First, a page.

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IIHS reports falling driver fatality rates

The risk of death in a motor vehicle accident is significantly lower for drivers of late-model vehicles, according to the results of a study by the Insurance Institute for Highway Safety. The IIHS attributes much of the lessened fatality risk to improvements in vehicle design. Among vehicles from the 2011 model year, nine have driver fatality rates of zero. From this study, New York drivers may be able to gain insight into how technology is making cars safer.

Researchers found that the addition of safety features and improved vehicle structural designs were behind the lessening risk of fatality during the period from 1993 to 2006. These same factors continued to impact driver death rates thereafter although researchers were forced to adjust their conclusions to account for other factors, such as the weakened recession economy. According to IIHS estimates, there were 7,700 fewer driver fatalities in 2012 than there would have been if vehicles had not changed since 1985.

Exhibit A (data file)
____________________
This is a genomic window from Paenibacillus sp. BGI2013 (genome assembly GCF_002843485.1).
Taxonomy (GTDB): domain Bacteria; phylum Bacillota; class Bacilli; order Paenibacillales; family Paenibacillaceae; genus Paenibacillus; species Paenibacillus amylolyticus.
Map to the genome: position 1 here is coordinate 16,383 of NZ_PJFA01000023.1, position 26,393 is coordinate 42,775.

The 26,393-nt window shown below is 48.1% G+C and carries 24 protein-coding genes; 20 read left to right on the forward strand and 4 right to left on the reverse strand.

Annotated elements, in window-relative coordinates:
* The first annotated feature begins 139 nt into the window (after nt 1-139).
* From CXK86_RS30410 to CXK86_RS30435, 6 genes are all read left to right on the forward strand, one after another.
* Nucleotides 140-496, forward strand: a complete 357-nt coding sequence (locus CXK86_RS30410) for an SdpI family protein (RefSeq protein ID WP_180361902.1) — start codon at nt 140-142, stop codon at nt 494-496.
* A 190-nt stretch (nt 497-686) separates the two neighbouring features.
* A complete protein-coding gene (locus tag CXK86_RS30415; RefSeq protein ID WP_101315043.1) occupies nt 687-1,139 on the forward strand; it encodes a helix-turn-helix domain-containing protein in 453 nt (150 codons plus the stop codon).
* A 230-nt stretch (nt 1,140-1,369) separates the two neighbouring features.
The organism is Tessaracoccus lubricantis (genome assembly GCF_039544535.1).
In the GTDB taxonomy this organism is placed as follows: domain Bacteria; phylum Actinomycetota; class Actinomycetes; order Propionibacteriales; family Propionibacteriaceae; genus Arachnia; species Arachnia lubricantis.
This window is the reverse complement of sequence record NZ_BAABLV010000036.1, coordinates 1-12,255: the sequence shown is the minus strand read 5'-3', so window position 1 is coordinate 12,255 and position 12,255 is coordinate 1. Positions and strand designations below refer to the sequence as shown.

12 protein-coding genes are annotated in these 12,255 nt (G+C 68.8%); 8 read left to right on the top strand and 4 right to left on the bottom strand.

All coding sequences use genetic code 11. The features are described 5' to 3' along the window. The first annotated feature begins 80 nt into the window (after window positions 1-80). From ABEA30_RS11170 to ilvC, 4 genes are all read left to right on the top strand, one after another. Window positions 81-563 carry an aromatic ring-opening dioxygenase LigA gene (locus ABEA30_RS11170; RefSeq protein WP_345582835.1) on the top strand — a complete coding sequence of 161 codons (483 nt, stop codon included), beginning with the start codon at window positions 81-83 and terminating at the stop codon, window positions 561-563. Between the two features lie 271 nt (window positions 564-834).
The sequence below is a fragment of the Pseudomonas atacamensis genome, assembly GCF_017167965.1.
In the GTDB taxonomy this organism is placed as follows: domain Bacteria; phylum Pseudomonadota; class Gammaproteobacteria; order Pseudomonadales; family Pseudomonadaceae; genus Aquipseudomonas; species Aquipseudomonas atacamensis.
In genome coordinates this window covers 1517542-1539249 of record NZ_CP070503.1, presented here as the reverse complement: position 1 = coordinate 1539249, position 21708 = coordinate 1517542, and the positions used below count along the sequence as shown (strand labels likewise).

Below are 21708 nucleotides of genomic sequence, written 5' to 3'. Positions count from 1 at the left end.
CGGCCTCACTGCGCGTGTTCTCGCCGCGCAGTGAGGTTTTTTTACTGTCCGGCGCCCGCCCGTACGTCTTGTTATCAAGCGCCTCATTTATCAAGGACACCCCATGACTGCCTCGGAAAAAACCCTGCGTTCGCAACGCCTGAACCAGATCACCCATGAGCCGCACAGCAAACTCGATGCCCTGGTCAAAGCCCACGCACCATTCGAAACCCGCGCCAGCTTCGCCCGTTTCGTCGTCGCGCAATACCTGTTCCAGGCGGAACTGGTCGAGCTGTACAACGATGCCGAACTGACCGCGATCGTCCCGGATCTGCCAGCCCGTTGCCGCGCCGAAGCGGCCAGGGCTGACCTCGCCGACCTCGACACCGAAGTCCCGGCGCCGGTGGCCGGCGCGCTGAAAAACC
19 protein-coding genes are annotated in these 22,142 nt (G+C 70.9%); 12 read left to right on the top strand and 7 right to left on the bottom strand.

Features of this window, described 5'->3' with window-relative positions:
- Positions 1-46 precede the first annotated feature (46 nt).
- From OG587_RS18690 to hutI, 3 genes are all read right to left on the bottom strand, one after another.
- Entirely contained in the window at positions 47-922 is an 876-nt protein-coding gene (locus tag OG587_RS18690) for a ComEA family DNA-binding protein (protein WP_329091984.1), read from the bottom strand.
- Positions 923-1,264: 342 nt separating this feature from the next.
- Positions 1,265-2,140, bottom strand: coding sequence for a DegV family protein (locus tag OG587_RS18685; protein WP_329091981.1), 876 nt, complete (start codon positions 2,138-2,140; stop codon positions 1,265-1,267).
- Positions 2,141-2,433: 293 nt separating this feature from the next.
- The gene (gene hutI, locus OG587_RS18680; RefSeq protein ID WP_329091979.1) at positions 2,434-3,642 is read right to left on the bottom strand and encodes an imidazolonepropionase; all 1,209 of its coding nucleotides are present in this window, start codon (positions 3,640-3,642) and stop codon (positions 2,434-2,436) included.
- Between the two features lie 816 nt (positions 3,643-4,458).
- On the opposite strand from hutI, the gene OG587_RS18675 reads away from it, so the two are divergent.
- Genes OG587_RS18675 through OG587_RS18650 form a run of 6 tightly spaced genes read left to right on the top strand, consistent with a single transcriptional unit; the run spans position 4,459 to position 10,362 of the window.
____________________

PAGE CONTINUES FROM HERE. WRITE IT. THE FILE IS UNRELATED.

Among the 2011 models with driver fatality rates of zero were the Audi A4 4WD, the Honda Odyssey, the two-wheel-drive Kia Sorento and the Subaru Legacy 4WD. Six of the nine models that have driver fatality rates of zero are SUVs. The Audi A4 is a luxury car, the Honda Odyssey is a minivan, and the Subaru Legacy is a four-door car. Factors like increased enforcement of seat belt laws and increased use of seat belts, as well as lowered speed limits, may have also contributed to decreasing fatality rates on American roadways.

The gap between the safest and riskiest vehicles remains wide with “mini” models and small vehicles having the highest rates of driver fatality. Individuals who have been injured in motor vehicle accidents may be entitled to recover for lost wages, pain and suffering, medical expenses or other damages. An attorney with experience in personal injury law might help by identifying potential sources of recovery or by negotiating settlement with at-fault drivers or their insurers.